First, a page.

Market conditions for the Los Angeles industrial market have weakened as a result of the pandemic, like most other markets across the nation and property types in L.A. Market vacancy has visibly risen from its most recent low in late 2019. Average asking rents continue to advance, but the pace of gains has trended downward.
Sales activity since the onset of the pandemic has been robust. Pricing on recent deals remains strong. It’s possible asset pricing could decline and cap rates rise in the near term given current economic conditions and uncertainty. However, investment pricing and activity in the sector are likely to hold up better versus other property types, since investment capital ready to deploy remains ample and the sector possesses a compelling investment thesis even during a pandemic.
Construction levels in the metro have been modest during the past decade, and this holds true with the current pipeline. High land costs and limited development sites inhibit construction, and as a result, most inventory in Los Angeles is older and smaller than in many other industrial markets across the nation. This has pushed development of large, modern distribution space in Southern California further east to the Inland Empire.
Trade volumes going through the ports of Los Angeles and Long Beach had been on the decline since early 2019 as a result of the trade war with China, but fortunately trade volumes have seen a strong bounce back since July. The Biden presidency is likely to be less bellicose with China than President Trump has been, but tensions with China will remain in the background. The twin ports are particularly dependent on goods from China compared to other major national ports. The ports have been a strong advantage for the L.A. industrial market for decades, but this dependence on trade with China could revert to a headwind again if tensions escalate.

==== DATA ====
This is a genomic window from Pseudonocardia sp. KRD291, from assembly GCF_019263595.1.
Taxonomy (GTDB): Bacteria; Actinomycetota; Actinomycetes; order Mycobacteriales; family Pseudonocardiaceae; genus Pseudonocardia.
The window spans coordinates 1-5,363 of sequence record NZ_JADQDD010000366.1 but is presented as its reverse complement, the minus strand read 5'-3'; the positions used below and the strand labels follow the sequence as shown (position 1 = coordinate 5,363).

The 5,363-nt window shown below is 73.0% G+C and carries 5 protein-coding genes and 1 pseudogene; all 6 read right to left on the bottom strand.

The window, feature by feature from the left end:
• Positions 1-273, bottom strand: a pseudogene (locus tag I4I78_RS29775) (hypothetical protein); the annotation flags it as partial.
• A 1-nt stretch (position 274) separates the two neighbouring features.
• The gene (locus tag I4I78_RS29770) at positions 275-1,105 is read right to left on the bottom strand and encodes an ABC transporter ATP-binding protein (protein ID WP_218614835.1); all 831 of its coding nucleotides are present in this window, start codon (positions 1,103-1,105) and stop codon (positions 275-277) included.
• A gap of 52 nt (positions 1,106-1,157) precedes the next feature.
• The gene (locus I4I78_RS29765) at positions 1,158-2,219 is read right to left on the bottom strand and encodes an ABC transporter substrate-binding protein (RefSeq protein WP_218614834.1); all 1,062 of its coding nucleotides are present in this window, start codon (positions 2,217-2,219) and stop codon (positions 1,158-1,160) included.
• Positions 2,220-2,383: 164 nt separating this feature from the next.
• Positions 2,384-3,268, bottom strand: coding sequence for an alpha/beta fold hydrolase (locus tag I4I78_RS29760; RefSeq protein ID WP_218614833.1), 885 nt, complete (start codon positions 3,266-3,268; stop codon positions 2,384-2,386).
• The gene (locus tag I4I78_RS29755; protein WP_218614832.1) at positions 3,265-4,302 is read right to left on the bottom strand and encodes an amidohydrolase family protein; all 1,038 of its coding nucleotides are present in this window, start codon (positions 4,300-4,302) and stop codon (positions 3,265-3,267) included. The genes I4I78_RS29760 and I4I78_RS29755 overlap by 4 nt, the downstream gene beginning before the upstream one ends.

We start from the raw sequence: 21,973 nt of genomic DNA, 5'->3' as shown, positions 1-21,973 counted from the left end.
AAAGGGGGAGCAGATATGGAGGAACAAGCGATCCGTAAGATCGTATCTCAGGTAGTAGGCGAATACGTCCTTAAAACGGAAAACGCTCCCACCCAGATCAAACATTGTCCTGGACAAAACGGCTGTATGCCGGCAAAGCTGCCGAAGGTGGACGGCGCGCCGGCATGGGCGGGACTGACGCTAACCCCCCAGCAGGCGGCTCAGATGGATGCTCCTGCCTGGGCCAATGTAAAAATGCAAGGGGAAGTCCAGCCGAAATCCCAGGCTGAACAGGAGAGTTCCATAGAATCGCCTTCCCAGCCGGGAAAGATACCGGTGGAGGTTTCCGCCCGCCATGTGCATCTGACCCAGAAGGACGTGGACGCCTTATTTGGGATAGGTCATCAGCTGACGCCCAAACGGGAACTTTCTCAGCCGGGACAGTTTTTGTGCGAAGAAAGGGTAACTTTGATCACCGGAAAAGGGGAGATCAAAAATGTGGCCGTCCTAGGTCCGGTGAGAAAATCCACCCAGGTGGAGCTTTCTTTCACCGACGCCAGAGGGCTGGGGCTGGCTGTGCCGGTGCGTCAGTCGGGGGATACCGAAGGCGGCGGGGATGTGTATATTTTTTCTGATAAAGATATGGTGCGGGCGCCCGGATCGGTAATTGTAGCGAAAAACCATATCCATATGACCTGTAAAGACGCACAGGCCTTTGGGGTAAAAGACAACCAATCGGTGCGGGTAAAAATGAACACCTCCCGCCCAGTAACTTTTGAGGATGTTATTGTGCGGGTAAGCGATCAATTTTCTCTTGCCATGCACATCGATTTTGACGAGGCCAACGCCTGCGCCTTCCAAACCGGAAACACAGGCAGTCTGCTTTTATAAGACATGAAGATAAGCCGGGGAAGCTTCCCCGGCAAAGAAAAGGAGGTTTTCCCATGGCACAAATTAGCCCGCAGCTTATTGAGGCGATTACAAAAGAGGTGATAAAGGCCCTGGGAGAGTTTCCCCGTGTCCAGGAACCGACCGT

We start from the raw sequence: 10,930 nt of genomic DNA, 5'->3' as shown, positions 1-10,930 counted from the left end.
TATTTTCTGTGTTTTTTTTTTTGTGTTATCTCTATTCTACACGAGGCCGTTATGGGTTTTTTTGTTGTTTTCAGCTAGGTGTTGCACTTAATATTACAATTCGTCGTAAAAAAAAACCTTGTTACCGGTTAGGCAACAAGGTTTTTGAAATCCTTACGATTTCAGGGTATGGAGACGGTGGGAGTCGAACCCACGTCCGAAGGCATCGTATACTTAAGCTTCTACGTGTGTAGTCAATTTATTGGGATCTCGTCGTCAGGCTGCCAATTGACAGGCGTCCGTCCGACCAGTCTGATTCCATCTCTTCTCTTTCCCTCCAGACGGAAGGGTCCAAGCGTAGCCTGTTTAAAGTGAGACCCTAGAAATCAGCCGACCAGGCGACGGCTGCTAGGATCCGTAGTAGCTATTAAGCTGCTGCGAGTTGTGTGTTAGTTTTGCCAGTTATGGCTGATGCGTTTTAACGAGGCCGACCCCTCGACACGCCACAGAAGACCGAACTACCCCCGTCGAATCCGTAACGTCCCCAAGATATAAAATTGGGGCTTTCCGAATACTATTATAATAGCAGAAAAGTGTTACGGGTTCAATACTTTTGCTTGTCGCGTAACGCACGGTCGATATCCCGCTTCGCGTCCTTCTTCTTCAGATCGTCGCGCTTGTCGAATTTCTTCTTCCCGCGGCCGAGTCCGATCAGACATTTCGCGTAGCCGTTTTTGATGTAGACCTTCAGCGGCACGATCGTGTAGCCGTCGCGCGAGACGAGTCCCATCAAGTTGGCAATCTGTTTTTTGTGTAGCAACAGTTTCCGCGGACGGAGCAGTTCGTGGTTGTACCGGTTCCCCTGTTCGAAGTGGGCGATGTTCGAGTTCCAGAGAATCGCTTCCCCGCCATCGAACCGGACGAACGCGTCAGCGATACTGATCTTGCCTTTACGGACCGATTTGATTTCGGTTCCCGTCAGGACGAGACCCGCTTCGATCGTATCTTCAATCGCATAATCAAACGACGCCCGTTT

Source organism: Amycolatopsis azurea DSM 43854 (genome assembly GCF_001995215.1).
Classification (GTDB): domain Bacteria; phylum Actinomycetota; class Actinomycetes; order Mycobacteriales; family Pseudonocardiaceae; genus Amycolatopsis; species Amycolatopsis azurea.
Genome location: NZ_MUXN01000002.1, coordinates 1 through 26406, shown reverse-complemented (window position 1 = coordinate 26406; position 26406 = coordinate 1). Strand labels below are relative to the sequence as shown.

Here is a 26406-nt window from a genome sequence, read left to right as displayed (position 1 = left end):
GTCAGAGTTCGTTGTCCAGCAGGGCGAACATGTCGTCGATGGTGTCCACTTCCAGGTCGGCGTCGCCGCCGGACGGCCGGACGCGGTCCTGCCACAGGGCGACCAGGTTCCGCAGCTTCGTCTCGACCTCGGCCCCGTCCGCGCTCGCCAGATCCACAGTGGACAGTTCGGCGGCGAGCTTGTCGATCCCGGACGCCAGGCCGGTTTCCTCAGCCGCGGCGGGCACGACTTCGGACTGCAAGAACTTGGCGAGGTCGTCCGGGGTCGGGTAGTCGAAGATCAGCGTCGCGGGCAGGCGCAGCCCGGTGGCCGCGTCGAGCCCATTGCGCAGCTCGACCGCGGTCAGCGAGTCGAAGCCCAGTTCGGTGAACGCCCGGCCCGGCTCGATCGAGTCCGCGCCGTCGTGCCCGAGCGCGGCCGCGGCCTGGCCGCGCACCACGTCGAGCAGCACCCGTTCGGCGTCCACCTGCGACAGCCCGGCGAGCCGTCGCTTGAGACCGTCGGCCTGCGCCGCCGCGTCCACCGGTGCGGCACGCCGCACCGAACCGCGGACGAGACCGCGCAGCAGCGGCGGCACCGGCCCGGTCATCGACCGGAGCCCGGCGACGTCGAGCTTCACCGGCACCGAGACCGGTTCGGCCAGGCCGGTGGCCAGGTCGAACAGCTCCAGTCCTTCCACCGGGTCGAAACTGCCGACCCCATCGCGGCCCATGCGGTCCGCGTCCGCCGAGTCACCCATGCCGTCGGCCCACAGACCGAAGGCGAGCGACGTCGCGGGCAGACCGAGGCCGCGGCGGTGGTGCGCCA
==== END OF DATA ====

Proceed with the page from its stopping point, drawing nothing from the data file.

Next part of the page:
The sector has seen better days, but it’s not all doom and gloom. Almost all commercial real estate is getting hit from the pandemic, and L.A. industrial is anticipated to see weaker conditions for at least the near term. But industrial real estate looks better positioned to weather the storm than other property types in the metro. The structural factors that underpin demand for L.A. industrial space are compelling, even in periods of economic turmoil. This contrasts with the office and retail sectors, which some think could be facing existential crises.
Source:CoStar Industrial Market Report, Los Angeles – 1/4/2021